The Guildford Hotel, built in 1883, is a well loved landmark. In September 2008 the beautiful building went up in flames. The exterior of the building remained. A ridiculously long and arduous process of negotiation between councils and owner saw the poor building remain in a state of limbo for year after year. Delays were endless as decisions about compliance to laws regarding car bays (obviously not in place when the building was first built) caused costly delay after delay.
In June 2015 a controversial decision to allow units to be built at the rear of the site allowed a viable way forward for the hotel's restoration. Restoration began in earnest and on the 27th of February the Belvedere was hoisted upon the roof.
We were heading our to buy some groceries when on a whim we decided to go and watch the pretty princess tower returned to her roof top.
As we arrived on the scene the bell shaped tower was already a foot in the air.
Spectators were in abundance on both street corners to observe the raising of the tower.
It was at this point that hubby decided he was hungry and we should go and grab some snacks for the event, he was insistent that although the tower was off the ground that the winds were too fierce and it would take ages for the lifting of the tower to proceed.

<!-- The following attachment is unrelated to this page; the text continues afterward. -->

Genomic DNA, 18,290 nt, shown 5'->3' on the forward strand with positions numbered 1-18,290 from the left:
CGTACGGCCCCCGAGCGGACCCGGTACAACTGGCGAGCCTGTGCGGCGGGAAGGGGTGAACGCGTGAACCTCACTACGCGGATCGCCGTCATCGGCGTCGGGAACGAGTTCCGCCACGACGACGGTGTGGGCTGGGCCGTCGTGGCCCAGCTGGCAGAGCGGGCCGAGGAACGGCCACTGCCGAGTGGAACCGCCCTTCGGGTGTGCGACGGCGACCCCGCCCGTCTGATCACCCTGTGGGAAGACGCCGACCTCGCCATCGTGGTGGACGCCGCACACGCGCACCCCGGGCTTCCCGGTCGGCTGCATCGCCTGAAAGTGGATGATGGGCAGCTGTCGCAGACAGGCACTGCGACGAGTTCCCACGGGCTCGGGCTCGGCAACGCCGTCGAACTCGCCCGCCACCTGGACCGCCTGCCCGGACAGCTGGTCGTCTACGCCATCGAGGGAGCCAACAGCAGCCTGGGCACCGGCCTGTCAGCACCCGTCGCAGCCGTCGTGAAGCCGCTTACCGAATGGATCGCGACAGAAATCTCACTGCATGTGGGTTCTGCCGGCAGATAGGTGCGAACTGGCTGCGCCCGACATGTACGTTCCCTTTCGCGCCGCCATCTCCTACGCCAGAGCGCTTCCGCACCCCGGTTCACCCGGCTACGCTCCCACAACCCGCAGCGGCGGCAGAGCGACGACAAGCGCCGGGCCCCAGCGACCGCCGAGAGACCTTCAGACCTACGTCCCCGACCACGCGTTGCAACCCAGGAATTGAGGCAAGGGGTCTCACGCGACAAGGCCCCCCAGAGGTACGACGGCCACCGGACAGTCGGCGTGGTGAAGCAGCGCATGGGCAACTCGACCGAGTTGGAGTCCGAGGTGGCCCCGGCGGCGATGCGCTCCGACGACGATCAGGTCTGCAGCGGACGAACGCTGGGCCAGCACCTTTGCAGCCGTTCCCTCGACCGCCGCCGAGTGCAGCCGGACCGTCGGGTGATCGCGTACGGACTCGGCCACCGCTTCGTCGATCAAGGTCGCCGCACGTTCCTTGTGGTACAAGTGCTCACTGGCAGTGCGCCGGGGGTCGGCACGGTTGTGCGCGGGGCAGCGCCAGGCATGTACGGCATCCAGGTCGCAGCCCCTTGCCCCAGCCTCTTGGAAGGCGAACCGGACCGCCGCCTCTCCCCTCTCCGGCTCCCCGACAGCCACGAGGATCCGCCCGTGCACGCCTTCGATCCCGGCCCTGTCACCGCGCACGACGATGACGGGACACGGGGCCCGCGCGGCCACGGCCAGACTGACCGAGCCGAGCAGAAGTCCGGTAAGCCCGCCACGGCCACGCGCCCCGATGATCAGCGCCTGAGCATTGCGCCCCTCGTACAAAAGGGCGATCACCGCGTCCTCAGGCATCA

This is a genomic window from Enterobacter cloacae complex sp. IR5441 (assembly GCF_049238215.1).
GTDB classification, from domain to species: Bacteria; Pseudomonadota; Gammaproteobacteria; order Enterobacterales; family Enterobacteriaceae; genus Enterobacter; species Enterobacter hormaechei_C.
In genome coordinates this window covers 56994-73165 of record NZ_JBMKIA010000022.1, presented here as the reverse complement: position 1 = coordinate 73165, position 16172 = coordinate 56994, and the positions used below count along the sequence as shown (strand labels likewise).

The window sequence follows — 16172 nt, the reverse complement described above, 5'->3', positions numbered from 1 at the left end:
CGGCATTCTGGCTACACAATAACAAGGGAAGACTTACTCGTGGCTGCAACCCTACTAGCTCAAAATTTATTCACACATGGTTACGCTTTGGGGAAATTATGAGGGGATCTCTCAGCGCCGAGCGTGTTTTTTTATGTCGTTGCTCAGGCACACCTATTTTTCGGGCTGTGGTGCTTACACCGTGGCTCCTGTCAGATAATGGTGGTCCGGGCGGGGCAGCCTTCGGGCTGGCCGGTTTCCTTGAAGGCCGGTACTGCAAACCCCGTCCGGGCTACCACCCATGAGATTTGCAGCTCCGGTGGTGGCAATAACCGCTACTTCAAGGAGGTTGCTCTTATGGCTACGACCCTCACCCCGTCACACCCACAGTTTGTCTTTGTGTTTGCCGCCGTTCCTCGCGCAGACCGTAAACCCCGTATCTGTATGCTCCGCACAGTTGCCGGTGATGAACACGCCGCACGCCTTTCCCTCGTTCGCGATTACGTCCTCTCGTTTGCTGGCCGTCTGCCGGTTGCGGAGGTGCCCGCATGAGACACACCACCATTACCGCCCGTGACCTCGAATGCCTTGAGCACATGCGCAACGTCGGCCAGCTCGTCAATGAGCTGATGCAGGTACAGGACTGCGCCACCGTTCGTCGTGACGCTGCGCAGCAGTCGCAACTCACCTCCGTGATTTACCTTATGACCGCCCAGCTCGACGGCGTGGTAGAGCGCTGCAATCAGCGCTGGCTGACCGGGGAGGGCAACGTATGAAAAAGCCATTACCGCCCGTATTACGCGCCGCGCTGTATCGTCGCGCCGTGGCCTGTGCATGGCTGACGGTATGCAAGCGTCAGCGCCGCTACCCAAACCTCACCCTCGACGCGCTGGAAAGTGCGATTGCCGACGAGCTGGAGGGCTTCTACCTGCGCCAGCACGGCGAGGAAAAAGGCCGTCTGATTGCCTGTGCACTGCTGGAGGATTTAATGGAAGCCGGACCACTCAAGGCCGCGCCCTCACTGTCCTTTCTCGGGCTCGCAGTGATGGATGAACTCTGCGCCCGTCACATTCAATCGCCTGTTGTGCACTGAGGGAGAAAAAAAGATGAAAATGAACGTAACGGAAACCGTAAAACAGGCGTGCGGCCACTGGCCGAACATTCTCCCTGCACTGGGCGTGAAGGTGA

Camera crews were on the scene to capture the historic moment that bureaucracy had nearly stopped from ever happening.
Drones were used to capture aerial shots of the event.
Brave workmen putting life and limb at risk should something go wrong ensured the smooth final positioning of our beloved tower. You can just see his orange shirt in the corner next to the railing as he stuck his head under the tower to see everything going well inside.
The success of the final placement was radioed to the ground crew and the whole street burst into applause.
Had I known when we left the house that we were heading out to see such a historic moment I would have taken my DSLR. Instead I had to make do with a nearly flat phone with a screen I could barely see in the glare of full sun.